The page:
The Light Up a Life appeal offers people the chance to remember a loved one, by making a donation to North Devon Hospice (NDH) or Children’s Hospice South West (CHSW) in their memory.

CHSW helps children with a wide range of life-limiting conditions and giving families the chance to make special memories is key to the care provided.

On average, families use the charity’s respite services for six years and many families have been using the service for far longer, including Bideford parents Jo Boydd and Jon Walter and son Sam, who have been visiting Little Bridge House in Fremington since 2008.

Jo, who spoke at the Barnstaple Christmas lights switch-on about the support her family has received, said driving to the hospice for the first time was a daunting experience.

She said: “I was very nervous because I thought it would be quite sad and quite morbid but we walked through the door and it was nothing like we expected. It was amazing; we came for two nights and wanted to stay longer.”

Ten years later, the hospice has become almost an extended part of their family – a place where they all look forward to visiting, especially Sam, who will be 15 years old tomorrow (Thursday).

The teenager, who goes to Pathfield School in Barnstaple, was born with an undiagnosed neurological condition that affects his physical and mental skills.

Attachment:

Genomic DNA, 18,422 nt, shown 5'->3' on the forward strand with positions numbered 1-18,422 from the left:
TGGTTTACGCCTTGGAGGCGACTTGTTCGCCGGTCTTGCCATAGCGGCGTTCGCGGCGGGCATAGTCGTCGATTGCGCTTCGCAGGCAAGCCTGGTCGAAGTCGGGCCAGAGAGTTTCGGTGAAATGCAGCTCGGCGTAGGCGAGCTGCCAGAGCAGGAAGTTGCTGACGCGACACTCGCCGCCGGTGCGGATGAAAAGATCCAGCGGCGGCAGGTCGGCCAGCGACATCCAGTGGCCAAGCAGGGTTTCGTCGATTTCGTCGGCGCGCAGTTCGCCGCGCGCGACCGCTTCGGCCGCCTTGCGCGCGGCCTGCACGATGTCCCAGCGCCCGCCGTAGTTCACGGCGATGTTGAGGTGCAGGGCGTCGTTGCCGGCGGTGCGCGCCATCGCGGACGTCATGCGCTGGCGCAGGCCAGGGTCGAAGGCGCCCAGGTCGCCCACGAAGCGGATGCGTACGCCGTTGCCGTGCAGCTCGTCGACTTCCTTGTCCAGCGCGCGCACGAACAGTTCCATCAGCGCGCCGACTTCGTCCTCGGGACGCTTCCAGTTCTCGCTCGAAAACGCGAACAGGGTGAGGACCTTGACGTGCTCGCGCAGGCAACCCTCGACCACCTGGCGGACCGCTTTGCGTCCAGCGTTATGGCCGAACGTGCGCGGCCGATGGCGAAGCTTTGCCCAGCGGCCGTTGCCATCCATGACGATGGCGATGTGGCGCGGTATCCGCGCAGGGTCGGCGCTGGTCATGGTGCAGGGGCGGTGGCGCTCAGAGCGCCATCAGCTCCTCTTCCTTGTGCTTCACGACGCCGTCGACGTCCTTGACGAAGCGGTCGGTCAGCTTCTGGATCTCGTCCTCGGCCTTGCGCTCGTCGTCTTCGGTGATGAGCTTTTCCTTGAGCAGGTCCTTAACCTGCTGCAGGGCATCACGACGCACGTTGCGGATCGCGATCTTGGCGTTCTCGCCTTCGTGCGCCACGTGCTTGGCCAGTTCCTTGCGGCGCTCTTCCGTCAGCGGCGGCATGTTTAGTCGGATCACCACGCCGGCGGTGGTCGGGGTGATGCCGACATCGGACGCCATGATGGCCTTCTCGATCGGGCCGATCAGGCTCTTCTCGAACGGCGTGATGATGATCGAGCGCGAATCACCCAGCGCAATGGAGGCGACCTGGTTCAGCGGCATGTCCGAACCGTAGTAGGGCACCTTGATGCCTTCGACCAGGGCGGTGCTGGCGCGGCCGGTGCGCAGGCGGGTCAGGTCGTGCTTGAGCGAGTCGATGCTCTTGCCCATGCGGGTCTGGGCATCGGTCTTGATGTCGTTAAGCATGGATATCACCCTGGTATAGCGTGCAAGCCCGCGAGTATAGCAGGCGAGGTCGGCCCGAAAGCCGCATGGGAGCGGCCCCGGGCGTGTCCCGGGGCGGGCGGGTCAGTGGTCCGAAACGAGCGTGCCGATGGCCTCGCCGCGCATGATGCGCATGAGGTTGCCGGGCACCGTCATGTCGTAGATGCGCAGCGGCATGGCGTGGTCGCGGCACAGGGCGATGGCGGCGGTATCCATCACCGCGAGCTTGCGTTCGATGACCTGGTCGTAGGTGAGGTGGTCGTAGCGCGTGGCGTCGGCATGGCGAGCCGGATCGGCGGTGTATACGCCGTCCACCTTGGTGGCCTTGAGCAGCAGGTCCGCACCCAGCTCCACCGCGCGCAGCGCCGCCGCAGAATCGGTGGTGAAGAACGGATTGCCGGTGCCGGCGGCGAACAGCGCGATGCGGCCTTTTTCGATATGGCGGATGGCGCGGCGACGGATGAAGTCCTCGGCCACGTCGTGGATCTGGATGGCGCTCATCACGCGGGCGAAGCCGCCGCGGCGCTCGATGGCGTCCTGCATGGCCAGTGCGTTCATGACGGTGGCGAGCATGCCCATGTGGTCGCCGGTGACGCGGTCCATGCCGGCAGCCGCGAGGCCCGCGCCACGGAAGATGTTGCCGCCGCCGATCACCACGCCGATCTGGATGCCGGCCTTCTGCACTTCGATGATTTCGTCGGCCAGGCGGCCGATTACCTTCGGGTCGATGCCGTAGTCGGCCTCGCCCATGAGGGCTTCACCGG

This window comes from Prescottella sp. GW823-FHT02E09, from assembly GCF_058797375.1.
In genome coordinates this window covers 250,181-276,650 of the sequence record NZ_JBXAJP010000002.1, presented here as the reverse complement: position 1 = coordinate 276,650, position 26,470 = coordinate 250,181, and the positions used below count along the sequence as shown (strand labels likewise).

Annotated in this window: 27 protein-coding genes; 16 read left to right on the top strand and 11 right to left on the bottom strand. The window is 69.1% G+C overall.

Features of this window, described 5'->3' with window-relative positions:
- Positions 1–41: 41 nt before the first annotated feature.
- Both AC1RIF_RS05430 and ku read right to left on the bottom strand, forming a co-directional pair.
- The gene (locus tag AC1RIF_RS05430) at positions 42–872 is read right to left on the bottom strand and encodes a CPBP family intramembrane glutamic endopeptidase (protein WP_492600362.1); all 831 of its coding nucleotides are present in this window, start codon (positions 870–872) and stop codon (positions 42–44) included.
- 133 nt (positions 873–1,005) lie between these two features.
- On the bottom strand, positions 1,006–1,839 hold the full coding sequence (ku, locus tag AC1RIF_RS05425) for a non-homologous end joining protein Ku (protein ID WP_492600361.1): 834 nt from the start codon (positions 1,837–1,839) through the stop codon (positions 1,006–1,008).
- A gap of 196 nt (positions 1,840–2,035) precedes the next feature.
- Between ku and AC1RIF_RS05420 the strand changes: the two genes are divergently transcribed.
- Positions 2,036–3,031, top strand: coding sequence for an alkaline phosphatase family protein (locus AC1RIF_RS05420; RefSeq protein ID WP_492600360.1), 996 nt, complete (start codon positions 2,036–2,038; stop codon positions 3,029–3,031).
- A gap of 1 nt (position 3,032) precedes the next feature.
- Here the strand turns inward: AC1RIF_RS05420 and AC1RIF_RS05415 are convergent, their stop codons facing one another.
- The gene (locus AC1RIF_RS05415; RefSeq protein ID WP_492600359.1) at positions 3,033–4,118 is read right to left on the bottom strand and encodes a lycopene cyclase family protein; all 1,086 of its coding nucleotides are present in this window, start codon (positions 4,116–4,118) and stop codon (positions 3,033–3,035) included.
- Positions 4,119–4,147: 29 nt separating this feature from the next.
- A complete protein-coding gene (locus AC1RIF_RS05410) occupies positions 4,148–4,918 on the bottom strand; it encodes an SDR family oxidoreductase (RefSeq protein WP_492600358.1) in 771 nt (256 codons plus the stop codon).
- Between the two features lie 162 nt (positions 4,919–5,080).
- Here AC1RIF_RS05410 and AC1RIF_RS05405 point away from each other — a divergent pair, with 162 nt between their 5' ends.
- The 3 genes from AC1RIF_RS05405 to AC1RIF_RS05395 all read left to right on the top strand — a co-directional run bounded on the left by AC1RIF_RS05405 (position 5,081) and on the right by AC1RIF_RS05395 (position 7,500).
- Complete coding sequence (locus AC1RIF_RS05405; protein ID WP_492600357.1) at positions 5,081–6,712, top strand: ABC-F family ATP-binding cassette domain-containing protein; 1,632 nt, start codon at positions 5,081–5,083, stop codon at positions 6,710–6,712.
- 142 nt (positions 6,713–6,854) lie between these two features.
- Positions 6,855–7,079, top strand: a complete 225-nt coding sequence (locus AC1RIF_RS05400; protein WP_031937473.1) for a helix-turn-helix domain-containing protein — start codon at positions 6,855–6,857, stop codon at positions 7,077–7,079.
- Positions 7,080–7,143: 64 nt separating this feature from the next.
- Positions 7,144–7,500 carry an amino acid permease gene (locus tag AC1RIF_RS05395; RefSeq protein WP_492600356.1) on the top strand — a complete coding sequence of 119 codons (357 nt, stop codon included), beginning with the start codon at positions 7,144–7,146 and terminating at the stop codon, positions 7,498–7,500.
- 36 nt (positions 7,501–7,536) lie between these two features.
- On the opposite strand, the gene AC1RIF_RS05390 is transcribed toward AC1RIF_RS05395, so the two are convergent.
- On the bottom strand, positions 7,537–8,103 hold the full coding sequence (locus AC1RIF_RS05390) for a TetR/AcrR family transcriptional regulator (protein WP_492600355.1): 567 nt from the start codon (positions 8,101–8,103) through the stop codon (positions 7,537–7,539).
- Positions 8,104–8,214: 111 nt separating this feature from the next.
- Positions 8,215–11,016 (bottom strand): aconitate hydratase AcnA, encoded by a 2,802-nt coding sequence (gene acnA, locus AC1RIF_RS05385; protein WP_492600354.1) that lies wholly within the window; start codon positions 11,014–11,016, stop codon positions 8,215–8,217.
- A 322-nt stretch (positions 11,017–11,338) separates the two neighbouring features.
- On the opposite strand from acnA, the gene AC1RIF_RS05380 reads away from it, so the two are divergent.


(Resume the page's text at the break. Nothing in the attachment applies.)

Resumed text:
Jo said: “It affects pretty much everything but he’s actually a really happy little chap and coming to somewhere like this, where it is all about making the most of life, is just perfect for him.

“A lot of people would want to wrap a child like Sam in cotton wool; but he absolutely comes alive with all the attention, the resources and the facilities.

“Sam likes the sensory room and hydro pool and loves the music therapy sessions with Ceridwen, the hospice’s music therapist. He was also fortunate enough to be part of the CD that was made, something we will be able to treasure for ever.”

And that care, support and vital respite is something the couple say extends to the whole family.

“It is the only real break that Jon and I can get,” said Jo, “to know that we can have a few nights where we can now go home and have that catch-up time means the world.

“I think without that, a lot of families like us would just not be able to get through life.”